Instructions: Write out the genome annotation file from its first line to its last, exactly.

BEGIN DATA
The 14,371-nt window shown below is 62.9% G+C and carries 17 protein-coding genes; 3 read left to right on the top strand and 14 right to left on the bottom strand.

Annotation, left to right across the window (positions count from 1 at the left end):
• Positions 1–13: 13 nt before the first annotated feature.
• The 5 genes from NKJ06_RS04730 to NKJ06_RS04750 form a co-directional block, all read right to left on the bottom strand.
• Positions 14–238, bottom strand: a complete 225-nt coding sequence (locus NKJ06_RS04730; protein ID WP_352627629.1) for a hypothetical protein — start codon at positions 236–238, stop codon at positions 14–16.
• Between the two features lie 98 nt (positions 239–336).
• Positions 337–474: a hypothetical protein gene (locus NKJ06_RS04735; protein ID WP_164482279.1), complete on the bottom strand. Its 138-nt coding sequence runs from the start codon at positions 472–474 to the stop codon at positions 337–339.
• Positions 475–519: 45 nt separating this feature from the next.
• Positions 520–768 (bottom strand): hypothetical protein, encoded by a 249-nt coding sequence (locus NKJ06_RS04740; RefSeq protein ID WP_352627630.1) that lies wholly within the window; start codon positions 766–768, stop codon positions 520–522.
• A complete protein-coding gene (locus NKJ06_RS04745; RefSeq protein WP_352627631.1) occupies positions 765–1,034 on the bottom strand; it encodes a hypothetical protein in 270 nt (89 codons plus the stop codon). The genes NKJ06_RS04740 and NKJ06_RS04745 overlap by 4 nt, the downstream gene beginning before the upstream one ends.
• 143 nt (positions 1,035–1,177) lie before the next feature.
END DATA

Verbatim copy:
The 14,371-nt window shown below is 62.9% G+C and carries 17 protein-coding genes; 3 read left to right on the top strand and 14 right to left on the bottom strand.

Annotation, left to right across the window (positions count from 1 at the left end):
• Positions 1–13: 13 nt before the first annotated feature.
• The 5 genes from NKJ06_RS04730 to NKJ06_RS04750 form a co-directional block, all read right to left on the bottom strand.
• Positions 14–238, bottom strand: a complete 225-nt coding sequence (locus NKJ06_RS04730; protein ID WP_352627629.1) for a hypothetical protein — start codon at positions 236–238, stop codon at positions 14–16.
• Between the two features lie 98 nt (positions 239–336).
• Positions 337–474: a hypothetical protein gene (locus NKJ06_RS04735; protein ID WP_164482279.1), complete on the bottom strand. Its 138-nt coding sequence runs from the start codon at positions 472–474 to the stop codon at positions 337–339.
• Positions 475–519: 45 nt separating this feature from the next.
• Positions 520–768 (bottom strand): hypothetical protein, encoded by a 249-nt coding sequence (locus NKJ06_RS04740; RefSeq protein ID WP_352627630.1) that lies wholly within the window; start codon positions 766–768, stop codon positions 520–522.
• A complete protein-coding gene (locus NKJ06_RS04745; RefSeq protein WP_352627631.1) occupies positions 765–1,034 on the bottom strand; it encodes a hypothetical protein in 270 nt (89 codons plus the stop codon). The genes NKJ06_RS04740 and NKJ06_RS04745 overlap by 4 nt, the downstream gene beginning before the upstream one ends.
• 143 nt (positions 1,035–1,177) lie before the next feature.